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Chronic Ankle Instability

Do you roll your ankle every time you play sport? Do you rely on ankle braces to feel confident in your ankle? Do your ankles feel unstable?

You are not alone! Chronic ankle instability is actually very common, with 40-70% of people who suffer an acute ankle sprain still experiencing symptoms 12 months later. This percentage is particularly high in the athletic population. Thankfully research shows that Physiotherapy can help reduce your instability, allowing you to feel more confident in your ankle and participate in the things you love.


If you or your clinician are suspecting chronic ankle instability, then a thorough physical examination assessing swelling, talar translation, talar inversion and single leg balance should be completed. Talar translation and talar inversion are just fancy ways of saying – is your ankle unstable and does it move too much? If it is, chances are that you are suffering from chronic ankle instability!


Balance should be assessed both statically and dynamically – as these are both necessary for you to enjoy everyday activities. Based on your testing results, your Physiotherapist is likely to prescribe a series of therapeutic exercises, including proprioceptive, neuromuscular and strengthening exercises for both your ankle and the lower kinetic chain. These exercises will target the specific deficits contributing to your ankle instability. During your rehabilitation, your Physiotherapist may encourage you to continue strapping or bracing your ankle during activity. However, the goal is to eventually have a strong and steady enough ankle that you will no longer need tape or bracing to be active!

It is important to remember that strapping or bracing will not promote any sustained improvements in balance, postural stability and overall stability of your ankle, and you should therefore not rely on them if you want to improve in the future.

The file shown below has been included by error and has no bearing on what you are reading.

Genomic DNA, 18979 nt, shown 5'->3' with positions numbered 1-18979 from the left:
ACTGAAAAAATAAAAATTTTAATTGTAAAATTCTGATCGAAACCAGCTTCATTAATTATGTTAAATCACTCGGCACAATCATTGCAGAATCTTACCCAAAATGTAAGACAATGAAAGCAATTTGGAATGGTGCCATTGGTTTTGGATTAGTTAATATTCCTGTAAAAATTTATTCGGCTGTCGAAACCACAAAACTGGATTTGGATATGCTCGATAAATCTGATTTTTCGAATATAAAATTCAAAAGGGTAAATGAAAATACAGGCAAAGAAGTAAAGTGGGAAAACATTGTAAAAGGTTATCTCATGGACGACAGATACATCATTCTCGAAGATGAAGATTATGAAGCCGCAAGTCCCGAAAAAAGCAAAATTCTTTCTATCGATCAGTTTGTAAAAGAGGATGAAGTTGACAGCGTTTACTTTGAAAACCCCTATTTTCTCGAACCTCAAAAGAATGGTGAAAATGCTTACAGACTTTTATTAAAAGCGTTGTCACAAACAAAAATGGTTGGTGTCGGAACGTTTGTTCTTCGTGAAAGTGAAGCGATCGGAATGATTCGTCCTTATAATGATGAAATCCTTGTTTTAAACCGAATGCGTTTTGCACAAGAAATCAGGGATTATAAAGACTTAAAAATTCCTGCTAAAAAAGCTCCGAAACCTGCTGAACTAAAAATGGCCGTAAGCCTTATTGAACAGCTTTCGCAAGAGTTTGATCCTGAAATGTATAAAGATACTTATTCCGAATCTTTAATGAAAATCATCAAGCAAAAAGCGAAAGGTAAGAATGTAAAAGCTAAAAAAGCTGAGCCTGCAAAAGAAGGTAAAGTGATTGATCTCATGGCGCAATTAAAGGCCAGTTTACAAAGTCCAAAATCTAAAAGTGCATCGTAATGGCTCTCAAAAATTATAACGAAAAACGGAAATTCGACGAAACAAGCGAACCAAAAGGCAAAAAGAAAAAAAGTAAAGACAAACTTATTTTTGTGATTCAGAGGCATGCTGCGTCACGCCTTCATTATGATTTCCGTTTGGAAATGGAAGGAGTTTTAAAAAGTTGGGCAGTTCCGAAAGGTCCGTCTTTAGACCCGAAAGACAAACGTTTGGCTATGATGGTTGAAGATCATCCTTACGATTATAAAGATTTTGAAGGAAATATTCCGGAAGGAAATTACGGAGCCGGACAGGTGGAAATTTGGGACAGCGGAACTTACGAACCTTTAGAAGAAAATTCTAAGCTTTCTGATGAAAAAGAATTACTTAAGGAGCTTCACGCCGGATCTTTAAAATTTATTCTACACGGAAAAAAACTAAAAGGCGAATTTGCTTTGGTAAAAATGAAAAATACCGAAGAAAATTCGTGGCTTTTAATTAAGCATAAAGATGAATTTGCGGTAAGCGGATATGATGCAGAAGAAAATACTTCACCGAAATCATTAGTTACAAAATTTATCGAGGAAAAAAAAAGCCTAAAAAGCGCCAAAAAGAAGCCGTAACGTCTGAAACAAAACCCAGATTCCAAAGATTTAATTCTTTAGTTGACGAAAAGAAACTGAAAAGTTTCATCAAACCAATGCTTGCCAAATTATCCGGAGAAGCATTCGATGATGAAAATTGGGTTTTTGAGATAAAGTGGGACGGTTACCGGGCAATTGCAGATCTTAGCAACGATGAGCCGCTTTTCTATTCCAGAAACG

If you would like a well-structured and impairment specific examination and rehabilitation program, book in today to see one of our experienced Physiotherapists.


Gribble, P. A., Delahunt, E., Bleakley, C., Caulfield, B., Docherty, C., Fourchet, F., Fong, D. T.-P., Hertel, J., Hiller, C., Kaminski, T., McKeon, P., Refshauge, K., Wees, P. v. d., Vincenzino, B., & Wikstrom, E. (2014). Selection criteria for patients with chronic ankle instability in controlled research: a position statement of the International Ankle Consortium. British Journal of Sports Medicine, 48(13), 1014-1018. https://doi.org/10.1136/bjsports-2013-093175

Herzog, M., Kerr, Z., Marshall, S., & Wikstrom, E. (2019). Epidemiology of Ankle Sprains and Chronic Ankle Instability. Journal of Athletic Training, 54(6): 603-610

Martin, R., Davenport, T., Fraser, J., Sawdon-Bea, J., Carcia, C., Carroll, L., Kivlian, B., & Carreira, D. (2021). Ankle Stability and Movement Coordination Impairments: Lateral Ankle Ligament Sprains Revision. Journal of Orthopaedic & Sports Physical Therapy, 51(4), CPG1-CPG80. https://doi.org/10.2519/jospt.2021.0302